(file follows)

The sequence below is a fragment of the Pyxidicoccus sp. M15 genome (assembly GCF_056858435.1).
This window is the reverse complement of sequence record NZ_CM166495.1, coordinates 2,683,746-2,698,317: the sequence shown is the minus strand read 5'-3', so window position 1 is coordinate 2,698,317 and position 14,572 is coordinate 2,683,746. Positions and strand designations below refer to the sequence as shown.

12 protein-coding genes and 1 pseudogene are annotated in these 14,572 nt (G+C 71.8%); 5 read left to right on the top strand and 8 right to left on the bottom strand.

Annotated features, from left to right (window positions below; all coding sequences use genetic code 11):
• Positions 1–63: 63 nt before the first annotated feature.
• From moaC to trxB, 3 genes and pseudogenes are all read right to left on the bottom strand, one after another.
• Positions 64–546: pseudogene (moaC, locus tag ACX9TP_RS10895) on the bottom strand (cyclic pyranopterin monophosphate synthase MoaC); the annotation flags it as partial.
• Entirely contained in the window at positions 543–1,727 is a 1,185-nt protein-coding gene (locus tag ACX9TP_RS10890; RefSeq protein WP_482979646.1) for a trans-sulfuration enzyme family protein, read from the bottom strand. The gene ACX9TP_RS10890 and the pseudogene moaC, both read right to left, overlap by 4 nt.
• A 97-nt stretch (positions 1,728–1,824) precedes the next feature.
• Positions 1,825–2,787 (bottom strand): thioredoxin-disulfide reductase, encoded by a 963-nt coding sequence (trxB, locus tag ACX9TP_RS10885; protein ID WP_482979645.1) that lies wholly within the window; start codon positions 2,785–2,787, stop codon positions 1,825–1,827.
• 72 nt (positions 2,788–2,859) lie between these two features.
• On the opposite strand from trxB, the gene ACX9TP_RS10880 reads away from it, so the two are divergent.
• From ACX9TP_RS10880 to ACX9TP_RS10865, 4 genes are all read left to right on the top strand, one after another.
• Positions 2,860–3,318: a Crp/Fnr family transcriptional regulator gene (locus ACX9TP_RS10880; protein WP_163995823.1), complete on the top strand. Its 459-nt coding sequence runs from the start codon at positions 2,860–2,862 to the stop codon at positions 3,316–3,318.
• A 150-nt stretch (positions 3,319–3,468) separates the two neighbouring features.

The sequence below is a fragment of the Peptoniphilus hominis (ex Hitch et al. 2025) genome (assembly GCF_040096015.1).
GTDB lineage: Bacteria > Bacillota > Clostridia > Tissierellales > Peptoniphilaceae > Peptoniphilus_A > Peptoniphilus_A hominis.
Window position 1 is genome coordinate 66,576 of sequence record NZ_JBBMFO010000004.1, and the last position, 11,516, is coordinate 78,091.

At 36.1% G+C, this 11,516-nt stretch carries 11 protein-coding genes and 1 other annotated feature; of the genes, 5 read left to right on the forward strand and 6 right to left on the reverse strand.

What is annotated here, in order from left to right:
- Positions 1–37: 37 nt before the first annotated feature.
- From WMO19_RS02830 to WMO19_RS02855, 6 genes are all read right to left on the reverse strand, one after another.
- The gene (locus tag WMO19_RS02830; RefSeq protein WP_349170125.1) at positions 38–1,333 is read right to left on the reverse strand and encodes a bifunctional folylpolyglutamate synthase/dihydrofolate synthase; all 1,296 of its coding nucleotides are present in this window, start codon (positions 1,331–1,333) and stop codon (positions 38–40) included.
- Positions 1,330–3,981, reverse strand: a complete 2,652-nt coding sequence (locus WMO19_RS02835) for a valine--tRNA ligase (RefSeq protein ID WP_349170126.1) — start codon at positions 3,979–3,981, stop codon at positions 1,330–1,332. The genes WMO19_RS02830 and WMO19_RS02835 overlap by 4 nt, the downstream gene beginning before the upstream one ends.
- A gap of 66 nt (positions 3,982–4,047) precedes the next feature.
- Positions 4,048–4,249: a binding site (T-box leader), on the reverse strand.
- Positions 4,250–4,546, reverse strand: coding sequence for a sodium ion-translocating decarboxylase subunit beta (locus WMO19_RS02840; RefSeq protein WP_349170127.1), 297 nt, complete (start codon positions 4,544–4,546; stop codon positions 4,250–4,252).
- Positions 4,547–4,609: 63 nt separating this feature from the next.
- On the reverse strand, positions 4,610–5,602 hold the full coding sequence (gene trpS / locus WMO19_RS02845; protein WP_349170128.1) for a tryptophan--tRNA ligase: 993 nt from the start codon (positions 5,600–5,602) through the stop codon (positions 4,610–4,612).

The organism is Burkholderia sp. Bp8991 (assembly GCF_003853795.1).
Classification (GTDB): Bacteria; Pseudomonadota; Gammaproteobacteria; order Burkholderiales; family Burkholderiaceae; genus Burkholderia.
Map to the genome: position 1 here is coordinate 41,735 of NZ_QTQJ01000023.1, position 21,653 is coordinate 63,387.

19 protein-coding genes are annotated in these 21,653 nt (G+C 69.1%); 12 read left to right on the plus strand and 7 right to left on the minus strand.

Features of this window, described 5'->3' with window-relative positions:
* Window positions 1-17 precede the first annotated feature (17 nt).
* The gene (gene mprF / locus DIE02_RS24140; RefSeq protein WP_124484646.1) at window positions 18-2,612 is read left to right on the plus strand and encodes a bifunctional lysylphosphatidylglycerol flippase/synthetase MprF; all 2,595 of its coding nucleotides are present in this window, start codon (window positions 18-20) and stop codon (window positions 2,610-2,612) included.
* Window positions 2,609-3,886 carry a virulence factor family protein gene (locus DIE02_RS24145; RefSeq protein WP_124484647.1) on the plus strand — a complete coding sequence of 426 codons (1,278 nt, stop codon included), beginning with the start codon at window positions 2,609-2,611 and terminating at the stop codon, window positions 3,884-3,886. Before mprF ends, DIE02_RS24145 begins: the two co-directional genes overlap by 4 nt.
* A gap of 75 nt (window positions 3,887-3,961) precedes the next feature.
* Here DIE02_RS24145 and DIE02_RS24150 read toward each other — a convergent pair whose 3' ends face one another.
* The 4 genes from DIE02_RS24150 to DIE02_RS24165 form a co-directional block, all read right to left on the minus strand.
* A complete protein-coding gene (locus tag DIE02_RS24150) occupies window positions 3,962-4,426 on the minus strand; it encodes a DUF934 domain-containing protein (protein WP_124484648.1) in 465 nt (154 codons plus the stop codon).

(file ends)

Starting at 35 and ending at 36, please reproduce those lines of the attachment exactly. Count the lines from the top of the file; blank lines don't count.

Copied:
* Window positions 1-17 precede the first annotated feature (17 nt).
* The gene (gene mprF / locus DIE02_RS24140; RefSeq protein WP_124484646.1) at window positions 18-2,612 is read left to right on the plus strand and encodes a bifunctional lysylphosphatidylglycerol flippase/synthetase MprF; all 2,595 of its coding nucleotides are present in this window, start codon (window positions 18-20) and stop codon (window positions 2,610-2,612) included.